Mongolia declared disaster after fierce winter-UN

* Worst winter in 50 years decimated key livestock

* Natural disaster declared in nearly all provinces

* U.N. seeking $16 million to help worst hit

By Robert Evans

GENEVA, May 12 (BestGrowthStock) – Mineral-rich Mongolia is in the
grips of a natural disaster after its worst winter for 50 years
wiped out huge livestock populations vital to the country’s
herders, the U.N. said on Wednesday.

Rana Flowers, the United Nation’s top representative in the
landlocked Asian country, said a hot dry summer in 2009 followed
first by fierce cold and heavy snow, and then a late spring had
left much of the population reeling.

“Predictions are that the effects of all this, and it is
bound to be serious for the economy as a whole, will last well
into next year,” she told a news conference before presenting an
appeal for some $16 million in funding for a relief effort.

She said that by mid-week, over 8 million of the 41 million
cattle on which 30 percent of the nation’s population of 3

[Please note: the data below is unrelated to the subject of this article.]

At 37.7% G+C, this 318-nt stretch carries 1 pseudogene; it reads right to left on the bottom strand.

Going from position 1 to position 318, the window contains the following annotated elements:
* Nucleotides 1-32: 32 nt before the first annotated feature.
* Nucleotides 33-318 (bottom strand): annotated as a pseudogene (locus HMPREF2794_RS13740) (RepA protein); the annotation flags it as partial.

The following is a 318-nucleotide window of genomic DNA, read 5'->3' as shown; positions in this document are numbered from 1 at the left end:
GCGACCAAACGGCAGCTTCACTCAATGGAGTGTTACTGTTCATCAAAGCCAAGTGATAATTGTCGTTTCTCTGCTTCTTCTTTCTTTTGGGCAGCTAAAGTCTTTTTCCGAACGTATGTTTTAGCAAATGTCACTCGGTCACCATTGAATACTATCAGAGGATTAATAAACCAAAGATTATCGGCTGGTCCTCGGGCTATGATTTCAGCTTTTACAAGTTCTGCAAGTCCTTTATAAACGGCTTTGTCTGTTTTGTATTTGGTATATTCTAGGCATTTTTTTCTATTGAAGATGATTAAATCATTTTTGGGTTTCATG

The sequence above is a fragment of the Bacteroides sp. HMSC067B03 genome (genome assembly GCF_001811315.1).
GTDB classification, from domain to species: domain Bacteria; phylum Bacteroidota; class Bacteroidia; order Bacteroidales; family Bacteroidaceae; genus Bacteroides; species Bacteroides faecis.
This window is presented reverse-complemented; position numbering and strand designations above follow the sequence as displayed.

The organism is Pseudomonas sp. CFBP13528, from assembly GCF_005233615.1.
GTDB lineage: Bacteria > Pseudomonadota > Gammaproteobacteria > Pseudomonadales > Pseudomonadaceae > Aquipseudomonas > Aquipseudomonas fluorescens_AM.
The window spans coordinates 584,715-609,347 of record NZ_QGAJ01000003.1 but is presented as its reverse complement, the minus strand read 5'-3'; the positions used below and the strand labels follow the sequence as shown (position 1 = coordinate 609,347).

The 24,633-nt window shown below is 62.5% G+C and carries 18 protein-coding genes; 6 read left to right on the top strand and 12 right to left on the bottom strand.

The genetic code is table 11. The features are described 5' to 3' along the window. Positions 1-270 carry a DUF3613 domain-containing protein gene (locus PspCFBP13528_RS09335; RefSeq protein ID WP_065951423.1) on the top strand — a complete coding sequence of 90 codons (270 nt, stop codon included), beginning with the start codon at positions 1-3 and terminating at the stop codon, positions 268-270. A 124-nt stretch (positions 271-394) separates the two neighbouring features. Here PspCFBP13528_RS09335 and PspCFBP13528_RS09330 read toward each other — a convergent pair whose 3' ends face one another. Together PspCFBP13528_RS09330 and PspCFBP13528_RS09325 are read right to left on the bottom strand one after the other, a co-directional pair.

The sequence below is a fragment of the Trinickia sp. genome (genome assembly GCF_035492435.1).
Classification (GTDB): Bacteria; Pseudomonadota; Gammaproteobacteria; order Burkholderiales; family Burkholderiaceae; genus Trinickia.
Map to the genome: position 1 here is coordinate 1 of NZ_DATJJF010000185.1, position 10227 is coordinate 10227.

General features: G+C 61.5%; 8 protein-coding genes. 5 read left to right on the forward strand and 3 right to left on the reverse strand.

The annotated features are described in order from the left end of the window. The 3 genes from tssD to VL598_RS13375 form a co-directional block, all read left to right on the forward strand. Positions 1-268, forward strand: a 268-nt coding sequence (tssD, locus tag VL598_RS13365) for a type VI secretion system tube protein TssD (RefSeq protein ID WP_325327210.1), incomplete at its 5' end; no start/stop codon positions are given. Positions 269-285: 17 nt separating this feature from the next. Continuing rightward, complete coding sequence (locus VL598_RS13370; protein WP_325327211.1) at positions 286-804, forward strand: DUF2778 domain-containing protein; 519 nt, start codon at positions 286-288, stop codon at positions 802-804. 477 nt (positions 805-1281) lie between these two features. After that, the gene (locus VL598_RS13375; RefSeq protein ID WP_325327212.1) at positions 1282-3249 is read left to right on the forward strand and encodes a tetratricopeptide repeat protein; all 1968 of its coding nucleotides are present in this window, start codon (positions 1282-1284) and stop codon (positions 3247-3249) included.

million depend not only for income but also for heating, had
died, and the death tolls were still climbing.

Of the country’s 21 provinces, 15 had already been declared
disaster zones by the government and 4 more were expected to
join the list, she added.

Among the rural population, almost entirely herders,
malnutrition was rising fast especially among children and
people who had lost all their livestock were moving to the few
towns and cities in search of work, probably fruitlessly.

Flowers, in Geneva to launch the appeal at a meeting of
donor countries, said that during the long snows transport
across Mongolia had frequently been interrupted, but that there
seemed to have been no effect on mining.

Mongolia, which is potentially sitting on vast amounts of
uranium, coking coal, copper and other minerals, has been
working hard on driving growth by boosting foreign investment in
the mining sector.

On Tuesday, Canadian exploration company Ivanhoe Mines
(IVN.TO: ) said its Oyu Tolgoi project in the the country would be
one of the world’s top three copper-gold mines when it goes into
full production after a start-up in 2013. [ID:nTOE3648086]

In Hong Kong last week, project financiers said they were
looking at the lending opportunities offered by the $4 billion
total investment, including a debt portion of $2.5-$3 billion,
needed to finance the complex in the south Gobi. [ID:nTOE64605E]

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(Editing by Jonathan Lynn and Elizabeth Fullerton)

Mongolia declared disaster after fierce winter-UN